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"Gender: To Be Determined" is collaborative, interactive blog brought to you by University of Denver students in Lindsey Feitz's "Introduction to Gender and Women's Studies" class.

If you are interested in gender, sexuality, and popular culture, this is the blog for you.

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Sunday, October 16, 2011

I love you dude - no homo.

Gentlemen, lets be honest, we've all had the experience: you're walking aside one of your guy friends, and all of a sudden your hand accidentally touches his - even amidst your important and mentally engaging conversation, probably about long boarding, the PBR stain on your button down, or the game last night, a signal shoots through your consciousness, immediately compelling you to interrupt conversation to reassure your friend that your brief moment of potential handholding had not the slightest homosexual basis. Or take this more simplified (and perhaps slightly less exaggerated) example: your best bud gives you that mighty bro hug and utters the phrase, "no homo."

Although this phrase was apparently coined sometime ago, I hadn't heard it used until relatively recently. Prior to moving to Colorado, it was common for me to hang around lots of my younger brother's friends, which is where I first heard this remark of masculine genius. They would say it when giving each other hugs good-bye, when playing grab-ass with each other, and they would even (aware of my sexuality) sometimes tell me 'no homo,' to which I obviously would reply somewhere along the lines of, 'no, yea. I'm pretty gay.'

For those of you unfamiliar with the term and its function, wikipedia does an exemplary job of providing a formal definition which reads: "The phrase no homo is a slang-term. It parenthetically asserts the (male) speaker of such is not homosexual and is usually used after an utterance that may have given that impression (1)." In short, if a man does or says something that could be mistaken as homosexual, he simply must blurt out the phrase to retain his masculinity. Below I've included the link to a semi-crude, yet informational video in order to help you fully understand the magical 'no homo,' and its use in all contexts.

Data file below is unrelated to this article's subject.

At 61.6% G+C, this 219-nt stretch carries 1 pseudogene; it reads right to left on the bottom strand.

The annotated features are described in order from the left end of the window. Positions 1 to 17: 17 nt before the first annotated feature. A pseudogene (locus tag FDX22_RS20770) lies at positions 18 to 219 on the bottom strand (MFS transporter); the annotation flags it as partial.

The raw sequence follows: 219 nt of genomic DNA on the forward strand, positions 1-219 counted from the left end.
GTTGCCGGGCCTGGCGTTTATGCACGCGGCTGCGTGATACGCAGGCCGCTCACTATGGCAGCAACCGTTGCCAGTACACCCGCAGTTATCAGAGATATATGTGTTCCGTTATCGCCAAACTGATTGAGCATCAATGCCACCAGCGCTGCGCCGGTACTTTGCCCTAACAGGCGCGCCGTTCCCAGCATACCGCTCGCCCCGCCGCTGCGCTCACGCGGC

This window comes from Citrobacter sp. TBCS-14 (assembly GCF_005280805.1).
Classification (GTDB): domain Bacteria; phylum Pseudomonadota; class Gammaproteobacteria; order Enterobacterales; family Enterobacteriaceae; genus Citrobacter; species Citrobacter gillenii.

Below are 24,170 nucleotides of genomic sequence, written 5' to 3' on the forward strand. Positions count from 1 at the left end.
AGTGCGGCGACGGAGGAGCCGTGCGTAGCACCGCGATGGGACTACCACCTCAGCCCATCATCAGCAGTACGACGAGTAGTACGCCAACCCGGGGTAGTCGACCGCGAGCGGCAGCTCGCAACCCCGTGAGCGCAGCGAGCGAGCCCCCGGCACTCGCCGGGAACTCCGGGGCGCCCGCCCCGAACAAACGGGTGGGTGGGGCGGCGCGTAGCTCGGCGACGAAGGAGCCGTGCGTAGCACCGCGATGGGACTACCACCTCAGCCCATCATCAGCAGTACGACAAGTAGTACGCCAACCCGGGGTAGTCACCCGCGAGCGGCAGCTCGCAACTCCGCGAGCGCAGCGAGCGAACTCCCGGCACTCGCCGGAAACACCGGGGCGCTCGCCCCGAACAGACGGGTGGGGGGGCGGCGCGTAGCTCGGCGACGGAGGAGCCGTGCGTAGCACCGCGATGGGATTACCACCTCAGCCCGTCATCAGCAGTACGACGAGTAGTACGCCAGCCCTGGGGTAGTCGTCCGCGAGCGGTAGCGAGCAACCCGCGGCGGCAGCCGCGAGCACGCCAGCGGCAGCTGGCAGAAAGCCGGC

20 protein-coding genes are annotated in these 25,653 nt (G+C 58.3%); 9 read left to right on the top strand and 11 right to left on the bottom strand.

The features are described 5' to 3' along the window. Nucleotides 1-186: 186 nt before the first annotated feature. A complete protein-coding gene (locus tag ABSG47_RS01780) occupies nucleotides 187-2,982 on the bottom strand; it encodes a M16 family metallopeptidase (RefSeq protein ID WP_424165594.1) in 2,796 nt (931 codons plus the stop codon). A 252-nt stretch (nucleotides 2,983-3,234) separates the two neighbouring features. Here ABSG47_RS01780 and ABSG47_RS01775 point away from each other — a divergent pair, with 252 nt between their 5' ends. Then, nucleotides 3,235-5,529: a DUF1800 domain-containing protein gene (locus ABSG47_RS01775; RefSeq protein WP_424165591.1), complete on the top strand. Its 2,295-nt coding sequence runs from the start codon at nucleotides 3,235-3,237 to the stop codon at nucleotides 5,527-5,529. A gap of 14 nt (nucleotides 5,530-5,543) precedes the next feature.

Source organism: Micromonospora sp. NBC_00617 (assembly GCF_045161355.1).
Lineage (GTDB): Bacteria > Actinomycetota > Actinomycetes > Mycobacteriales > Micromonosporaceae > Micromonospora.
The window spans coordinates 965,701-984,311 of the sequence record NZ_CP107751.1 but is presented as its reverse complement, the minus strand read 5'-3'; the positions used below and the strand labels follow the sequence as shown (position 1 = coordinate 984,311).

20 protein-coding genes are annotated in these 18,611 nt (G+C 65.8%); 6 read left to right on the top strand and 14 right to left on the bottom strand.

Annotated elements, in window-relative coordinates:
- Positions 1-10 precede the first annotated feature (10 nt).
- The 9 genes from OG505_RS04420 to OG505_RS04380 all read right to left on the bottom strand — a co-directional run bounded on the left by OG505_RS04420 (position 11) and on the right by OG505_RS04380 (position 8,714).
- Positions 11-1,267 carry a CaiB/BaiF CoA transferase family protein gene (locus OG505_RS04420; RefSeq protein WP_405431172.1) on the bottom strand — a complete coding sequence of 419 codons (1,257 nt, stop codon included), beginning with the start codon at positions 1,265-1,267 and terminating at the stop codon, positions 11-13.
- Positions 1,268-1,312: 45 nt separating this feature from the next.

So the question now arises, why do we feel need to constantly remind our same-sex companions of our sexual intent (or lack thereof)?

In his article, 'Holy Fratrimony: Male Bonding and the New Homosociality,' Don Romesburg explains that information presented during twentieth century has conditioned society to equate love and sex, and as a result, strongly emotional or passionate relationships between members of the same sex are perceived to encompass some sexual dimension. This leaves male/male relationships to develop in two ways, either by placing sexuality at the core or by disclaiming sexual feelings (2) and therefore evading the possibility of being labeled with the stigma of homosexuality. I would say it is apparent that most male/male relationships depicted in movies, television programs, and popular culture, center on the disavowal of homosexuality. This most likely because of the fact that our society so greatly emphasizes that men participate in masculinities, with which comes homophobia. And I'm not talking about the 'I'm terrified of gay people' definition of homophobia; I'm talking about Michael Kimmel's definition of homophobia in his article, 'Masculinity as Homophobia,' whereas homophobia is defined not as a fear of gay men, but rather, a fear of being emasculated, (3) - and being perceived as a homosexuality in this society does exactly that. Thus, 'no homo' is just another tool in order to help reinforce masculinity in a hetero-normative society.

Although I would like to conclude with one more possible answer to the question of why male same-sex companions feel the need to constantly remind each other of their heterosexuality. There is the possibility that in some cases a 'no homo' could perhaps just be a method by which we repress sexual feelings towards one another. I mean consider items listed in Jennifer Baumgardner's article 'What is Bisexuality,' such as the theory of innate bisexuality proposed by Freud, or more compelling, Kinsey's study which found 50 percent of men to have had some bisexual encounter (4). Think about it, maybe a reasonable amount of people have homosexual feelings for their good friends, although the consequences of admitting such could be utterly intolerable. In any case, in order to test this hypothesis, on my next encounter with someone who drops a 'no homo' at me, I think I'm going to kiss them on the mouth and see where it goes from there - I mean, if it goes sour I can always say 'no homo' right?